Anne of Green Gables and more – the arts: Margaret Atwood, Pierre Berton, Emily Carr, Leonard Cohen, Douglas Coupland, Robertson Davies, Celine Dion, Michael J. Fox, Brendan Fraser, Ryan Gosling, Lorne Greene, the Group of Seven, Lawrence Hill, Yousuf Karsch, W. P. Kinsella, Cornelius Krieghoff, k.d. lang, Margaret Laurence, Gordon Lightfoot, Rachel McAdams, Sara McLachlan, Yann Martell, Joni Mitchell, Lucy Maude Montgomery, Farley Mowatt, Alice Munro, Anne Murray, Sandra Oh, Michael Ondaatje, Louise Penny, Oscar Peterson, Mary Pickford (who ultimately became known as America’s sweetheart), Christopher Plummer, Ryan Reynolds, Mordecai Richler, Sam Roberts, Robbie Robertson, William Shatner, Donald and Keifer Sutherland, Jane Urquhart, Neil Young and Winnie the Pooh all hail from Canada. Yes, even A. A. Milne’s Winnie the Pooh.
Funny people Will Arnett, John Candy, Jim Carey, Eugene Levy, Rick Moranis, Mike Myers, Leslie Nielsen and Catherine O’Hara all hail from Canada, as does Saturday Night Live producer Lorne Michaels. Bieber and Drake are Canadians. Oh, and Superman? He was also created by a Canadian, Joseph (Joe) Shuster. Hollywood North? That’s also us, but we don’t generally make a big deal about being around productions.
Athletics: While we’re most known for hockey, basketball was invented right here in Canada. Lacrosse was codified by William George Beers. Today, we have Clara Hughes, an Olympian who’s medalled in both Summer and Winter Olympics, and is a vocal mental health advocate. In short distances, we’ve already had two men among the world’s 10 fastest 100 meter sprinters, and 22-year-old Andres De Grasse – who medalled in the 2016 Summer Olympics – is one to watch. Courtesy of Vancouver 2010, we hold the record for the most gold medals won by a country during a Winter Olympics, and for the most gold medals won by the host country of a Winter Olympics.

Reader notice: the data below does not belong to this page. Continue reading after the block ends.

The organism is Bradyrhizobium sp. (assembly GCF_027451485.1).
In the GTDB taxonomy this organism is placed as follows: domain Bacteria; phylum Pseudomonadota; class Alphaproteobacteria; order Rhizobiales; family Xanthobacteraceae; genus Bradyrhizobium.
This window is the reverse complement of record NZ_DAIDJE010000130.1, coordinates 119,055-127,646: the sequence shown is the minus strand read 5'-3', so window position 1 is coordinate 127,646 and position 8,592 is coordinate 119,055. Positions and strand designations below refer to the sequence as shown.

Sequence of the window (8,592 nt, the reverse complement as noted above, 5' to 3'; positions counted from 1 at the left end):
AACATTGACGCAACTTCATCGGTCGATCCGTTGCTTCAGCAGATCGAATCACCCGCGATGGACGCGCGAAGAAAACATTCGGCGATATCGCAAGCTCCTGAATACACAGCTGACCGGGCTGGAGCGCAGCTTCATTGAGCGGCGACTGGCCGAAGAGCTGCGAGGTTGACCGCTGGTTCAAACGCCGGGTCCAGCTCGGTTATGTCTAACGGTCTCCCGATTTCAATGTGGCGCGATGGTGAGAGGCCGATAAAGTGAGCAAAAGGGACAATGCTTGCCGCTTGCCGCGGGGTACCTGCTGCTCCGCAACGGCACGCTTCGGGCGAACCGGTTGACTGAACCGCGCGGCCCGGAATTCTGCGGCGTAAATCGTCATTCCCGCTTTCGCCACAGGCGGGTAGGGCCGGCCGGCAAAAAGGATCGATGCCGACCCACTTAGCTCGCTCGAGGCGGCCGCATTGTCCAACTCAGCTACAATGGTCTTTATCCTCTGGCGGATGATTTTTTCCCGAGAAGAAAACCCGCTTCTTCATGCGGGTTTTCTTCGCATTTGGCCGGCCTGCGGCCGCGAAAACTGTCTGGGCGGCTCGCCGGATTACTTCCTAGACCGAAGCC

Universal health care: Yes, we have what is a luxury for many. We pay high taxes, but we have health care. We’re also known as the most educated country on the planet. Unlike post-secondary students in some countries, ours must pay tuition.
Maple syrup, wineries, salmon and more: Not all Canadians regularly have maple syrup, but our country does produce the vast majority of the product for the world – and most of it comes from Québec. On the coasts, we are also ridiculously spoiled for great seafood – and our salmon is spectacular. For me, the perfect Christmas stocking will include plain but high quality chocolate and some smoked salmon chunks – not to be eaten in tandem, however!
Peanut butter was first patented here in Canada. We have a number of wine growing regions. Our province of Quebec is home to poutine, and we’re also known for the (Bloody) Caesar and Canada Dry. If you visit us without trying a Nanaimo Bar (a dessert), you’re missing out!
Americans are also celebrating this coming week
… with their annual Fourth of July celebrations. With so many horrible events unfolding in global news lately, I’m encouraging readers to share insights into what you love or respect about your country. That leads us to the focus of this weekend’s poll:
What do you love about your country?
Please take a couple of minutes to complete the poll below, and I’ll publish results next Tuesday. If you run out of space for your responses, please click on the “Leave a Comment” option at the top of your screen. That will give you plenty of space for your entries, and I won’t publish your names when sharing your responses.